By Garland Davis
A conversation about unions reminded me of a story told me by a shipmate. His name was Jack and he was from my hometown. A few years older than me. We knew some of the same people but had never met before the Navy.
Jack was on his second tour. He worked on the flight line driving the yellow gear and moving aircraft. He had taken a discharge after his first tour and returned to Winston-Salem. He was lucky enough to get a job with the R.J. Reynolds Tobacco Company. He worked on the loading docks, driving a forklift, loading cigarettes into rail cars and unloading paper and packaging material for the rolling lines.
Now, in the fifties and sixties, a job with RJR was the epitome of success in Winston-Salem, North Carolina. High school graduates considered themselves fortunate if they were hired by the company. Many people spent their entire working life dealing with making and selling cigarettes.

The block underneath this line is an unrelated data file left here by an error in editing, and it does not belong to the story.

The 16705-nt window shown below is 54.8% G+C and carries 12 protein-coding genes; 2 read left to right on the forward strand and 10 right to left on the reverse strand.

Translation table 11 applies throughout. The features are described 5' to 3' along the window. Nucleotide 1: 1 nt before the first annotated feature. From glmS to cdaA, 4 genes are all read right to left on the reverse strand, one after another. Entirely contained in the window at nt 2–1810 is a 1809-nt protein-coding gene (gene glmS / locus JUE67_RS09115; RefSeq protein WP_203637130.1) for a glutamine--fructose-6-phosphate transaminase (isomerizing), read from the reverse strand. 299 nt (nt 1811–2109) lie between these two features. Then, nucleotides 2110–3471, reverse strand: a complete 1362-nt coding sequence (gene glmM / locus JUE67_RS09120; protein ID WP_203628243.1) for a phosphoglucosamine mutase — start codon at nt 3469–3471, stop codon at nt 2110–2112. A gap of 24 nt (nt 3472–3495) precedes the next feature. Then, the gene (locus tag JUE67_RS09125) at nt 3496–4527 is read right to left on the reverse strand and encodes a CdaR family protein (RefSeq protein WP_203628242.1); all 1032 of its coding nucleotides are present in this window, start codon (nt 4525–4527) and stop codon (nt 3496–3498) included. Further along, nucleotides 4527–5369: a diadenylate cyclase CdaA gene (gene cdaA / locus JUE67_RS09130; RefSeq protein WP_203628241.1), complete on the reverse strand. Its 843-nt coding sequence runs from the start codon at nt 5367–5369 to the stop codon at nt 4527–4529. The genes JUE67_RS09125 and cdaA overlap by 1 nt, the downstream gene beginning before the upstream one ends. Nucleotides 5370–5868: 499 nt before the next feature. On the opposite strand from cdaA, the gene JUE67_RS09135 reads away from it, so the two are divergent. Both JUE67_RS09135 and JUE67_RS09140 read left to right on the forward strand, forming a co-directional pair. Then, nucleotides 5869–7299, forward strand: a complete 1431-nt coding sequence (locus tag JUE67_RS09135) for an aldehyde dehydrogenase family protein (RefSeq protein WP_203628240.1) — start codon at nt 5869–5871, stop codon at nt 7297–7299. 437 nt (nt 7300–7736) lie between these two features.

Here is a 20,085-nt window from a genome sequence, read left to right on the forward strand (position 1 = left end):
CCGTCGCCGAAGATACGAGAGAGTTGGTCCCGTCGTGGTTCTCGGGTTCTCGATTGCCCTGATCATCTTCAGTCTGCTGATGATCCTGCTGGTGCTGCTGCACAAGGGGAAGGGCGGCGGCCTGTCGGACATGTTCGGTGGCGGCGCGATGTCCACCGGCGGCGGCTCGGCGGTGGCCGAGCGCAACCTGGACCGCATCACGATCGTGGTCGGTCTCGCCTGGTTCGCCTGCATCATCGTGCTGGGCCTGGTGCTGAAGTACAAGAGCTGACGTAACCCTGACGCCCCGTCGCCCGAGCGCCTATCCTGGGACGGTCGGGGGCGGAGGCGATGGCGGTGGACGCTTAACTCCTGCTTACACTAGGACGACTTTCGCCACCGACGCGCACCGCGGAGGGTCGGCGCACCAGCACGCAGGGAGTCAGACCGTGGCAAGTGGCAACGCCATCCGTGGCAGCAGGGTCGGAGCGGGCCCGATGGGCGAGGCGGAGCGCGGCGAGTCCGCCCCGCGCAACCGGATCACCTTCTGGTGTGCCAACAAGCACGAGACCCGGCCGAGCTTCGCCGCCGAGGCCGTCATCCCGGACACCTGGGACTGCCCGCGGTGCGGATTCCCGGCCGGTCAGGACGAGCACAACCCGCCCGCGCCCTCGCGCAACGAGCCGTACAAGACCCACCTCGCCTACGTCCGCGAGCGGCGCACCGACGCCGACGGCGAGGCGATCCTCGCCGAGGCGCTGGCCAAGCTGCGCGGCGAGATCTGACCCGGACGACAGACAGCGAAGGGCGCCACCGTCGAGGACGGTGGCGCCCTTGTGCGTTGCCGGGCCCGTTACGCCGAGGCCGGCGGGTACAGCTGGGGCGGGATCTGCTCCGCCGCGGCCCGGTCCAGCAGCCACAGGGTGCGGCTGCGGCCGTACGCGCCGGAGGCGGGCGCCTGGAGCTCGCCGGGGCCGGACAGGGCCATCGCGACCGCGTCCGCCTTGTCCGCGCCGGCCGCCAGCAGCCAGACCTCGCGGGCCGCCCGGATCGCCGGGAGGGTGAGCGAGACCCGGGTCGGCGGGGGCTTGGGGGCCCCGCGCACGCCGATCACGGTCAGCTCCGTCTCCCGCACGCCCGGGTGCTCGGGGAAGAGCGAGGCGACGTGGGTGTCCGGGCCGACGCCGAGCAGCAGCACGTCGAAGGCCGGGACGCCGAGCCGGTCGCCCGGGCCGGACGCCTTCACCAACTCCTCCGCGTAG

I asked Jack why he left and came back in the Navy if he had such a good, well-paying job. He told me it was because of the union. He had joined the union because it was required by the agreement with the company.
He said, almost from the beginning, he was cautioned by his fellow workers for working too fast or too hard. They were loading a string of boxcars. There were only four pallets left when the lunch bell rang. He said he went ahead and loaded the final car before lunch. The rail workers buttoned up the train and moved it out and moved a new string of cars in. The Union steward and his fellow workers gave him hell. If he had stopped for lunch and loaded the car afterward, they wouldn’t have had any work while the cars were moved out and another string of cars moved in.
He said the unwritten rule was only a certain number of cars were loaded or unloaded per day. They worked at a speed that supported that number.
He told me on his day off he went to the recruiter and reenlisted. He returned to the job to quit and tell the union steward and his fellow workers to go fuck themselves.
BTW, he retired as a Master Chief Aviation Boatswain’s Mate.